With three classrooms, a computer lab, and an office make up the structure, Kéré’s earlier work in Gando inspired the secondary school project in Dano, Burkina Faso. The excessive midday heat was a big issue once again, but this time there were different local resources available. The major building material was laterite stone, which is local to the area. The building’s east-west orientation reduces direct solar radiation on the walls, while the roof’s steep protrusion generates a lot of shade.
Centre for Earth Architecture, Mopti
The Mopti Centre for Earth Architecture, completed in 2010, is part of a series of projects, following the restoration of the mosque and the installation of a new sewerage system. The Centre is designed to be much more than an exhibition space: it is constructed using the same old building techniques utilized at Mopti, Timbuktu, and Djenné’s Great Mosques. It displays how material from the area may be utilized in a modern way.
The opera village “Remdoogo” is being built on a 12-hectare location near Laongo, about an hour’s drive from Burkina Faso’s capital and overlooking the Sahel zone’s West African scenery. Solar panels, a well, and a school for up to 500 children and teens with music and film programs are also planned, as well as a festival theatre, seminars, medical center, and guest houses. The festival hall, which houses the theatre, is at the heart of the project. The stage and auditorium were created and built for a piece of theatre in Germany, but they were never utilized again. The project was originated by Christoph Schlingensief.
Kéré’s 12 colorful Coachella towers installation
francis kere coachella
The project was named ‘sarbalé ke’, a phrase that means ‘house of celebration’ in kéré’s native tongue. the structures, some of which are taller than 60 feet (18 meters), were rendered in joyful colors, while their shadows provide valuable shaded spaces., light is another important component. According to Kere in an interview speaking about the structure, he said: “in my culture where there is no light, no electricity, if we see a light we watch it for a while,” kéré continues. “if it stays illuminated we walk toward it, and there will be a celebration,”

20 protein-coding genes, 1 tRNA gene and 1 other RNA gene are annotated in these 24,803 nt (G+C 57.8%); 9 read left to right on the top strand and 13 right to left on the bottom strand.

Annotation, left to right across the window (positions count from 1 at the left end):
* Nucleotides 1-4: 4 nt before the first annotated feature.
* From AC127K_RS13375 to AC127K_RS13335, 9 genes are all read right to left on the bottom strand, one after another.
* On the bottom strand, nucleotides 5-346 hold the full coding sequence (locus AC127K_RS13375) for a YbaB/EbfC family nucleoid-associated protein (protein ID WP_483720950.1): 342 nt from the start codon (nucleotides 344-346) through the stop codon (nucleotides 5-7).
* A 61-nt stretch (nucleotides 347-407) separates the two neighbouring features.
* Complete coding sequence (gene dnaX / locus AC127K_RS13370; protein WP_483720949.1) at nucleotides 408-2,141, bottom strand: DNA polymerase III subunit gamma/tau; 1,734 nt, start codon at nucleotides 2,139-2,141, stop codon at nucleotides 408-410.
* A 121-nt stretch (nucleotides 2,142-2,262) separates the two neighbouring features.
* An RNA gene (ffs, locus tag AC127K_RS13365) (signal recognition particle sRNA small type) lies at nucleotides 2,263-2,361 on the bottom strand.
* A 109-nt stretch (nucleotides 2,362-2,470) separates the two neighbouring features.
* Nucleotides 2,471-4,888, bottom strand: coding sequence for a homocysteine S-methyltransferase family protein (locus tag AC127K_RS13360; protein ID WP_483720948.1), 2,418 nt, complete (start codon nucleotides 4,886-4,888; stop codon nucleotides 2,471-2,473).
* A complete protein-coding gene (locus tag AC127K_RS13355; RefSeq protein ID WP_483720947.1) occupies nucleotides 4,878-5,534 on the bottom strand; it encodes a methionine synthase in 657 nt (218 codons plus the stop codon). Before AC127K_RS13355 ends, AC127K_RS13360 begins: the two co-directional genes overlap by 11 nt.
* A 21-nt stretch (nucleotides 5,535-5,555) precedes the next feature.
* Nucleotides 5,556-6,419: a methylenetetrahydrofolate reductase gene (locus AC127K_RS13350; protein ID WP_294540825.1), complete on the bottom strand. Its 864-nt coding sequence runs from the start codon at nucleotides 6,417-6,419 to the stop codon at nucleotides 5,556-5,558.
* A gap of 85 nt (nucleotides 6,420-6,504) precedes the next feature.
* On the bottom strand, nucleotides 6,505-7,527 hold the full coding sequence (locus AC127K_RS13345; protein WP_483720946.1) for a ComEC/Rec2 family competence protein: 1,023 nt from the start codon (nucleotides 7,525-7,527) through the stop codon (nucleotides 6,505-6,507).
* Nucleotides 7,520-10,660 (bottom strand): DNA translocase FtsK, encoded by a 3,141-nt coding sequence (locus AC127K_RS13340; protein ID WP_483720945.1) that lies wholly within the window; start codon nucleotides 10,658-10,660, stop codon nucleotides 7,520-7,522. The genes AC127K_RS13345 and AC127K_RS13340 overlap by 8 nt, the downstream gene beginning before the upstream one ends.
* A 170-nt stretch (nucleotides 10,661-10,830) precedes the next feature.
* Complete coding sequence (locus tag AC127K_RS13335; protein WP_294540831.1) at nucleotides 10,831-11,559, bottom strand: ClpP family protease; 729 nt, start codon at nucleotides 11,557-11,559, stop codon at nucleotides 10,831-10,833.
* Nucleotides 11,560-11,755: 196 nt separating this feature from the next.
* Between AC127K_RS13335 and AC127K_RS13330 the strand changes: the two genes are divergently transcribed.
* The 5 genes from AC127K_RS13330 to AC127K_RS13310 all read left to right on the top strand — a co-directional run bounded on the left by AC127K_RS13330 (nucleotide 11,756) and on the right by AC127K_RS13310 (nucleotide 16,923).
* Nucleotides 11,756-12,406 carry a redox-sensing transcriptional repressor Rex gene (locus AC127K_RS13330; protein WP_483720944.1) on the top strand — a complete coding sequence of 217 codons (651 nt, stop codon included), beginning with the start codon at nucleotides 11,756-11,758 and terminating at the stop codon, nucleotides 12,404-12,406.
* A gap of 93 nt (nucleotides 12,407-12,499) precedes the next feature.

Benin’s national assembly building in Porto-Novo
francis kéré benin national assembly
Having outgrown its current location, Benin sought a new national assembly to embody the values of democracy as well the cultural identity of its citizens. in response to this brief, kéré’s scheme references the palaver tree and the region’s tradition of meeting under a tree to make decisions in the community’s interest.
Kérés 12 awards
This would be Kérés 12th award and maybe his most prestigious. Other awards include;
Aga Khan Award for Architecture in 2004, Global Award for Sustainable Architecture in 2009, BSI Swiss Architectural Award in 2010, Marcus prize for architecture and Holcim Awards Gold 2011 Africa Middle East in 2011, Global Holcim Awards in 2012, Schelling Architecture Award in 2014, Kenneth Hudson Award for European Museum of the Year in 2015, American Academy of Arts & Letters Arnold W. Brunner Memorial Prize, and Prince Claus Laureate Award both in 2017 and Thomas Jefferson Medal in Architecture 2021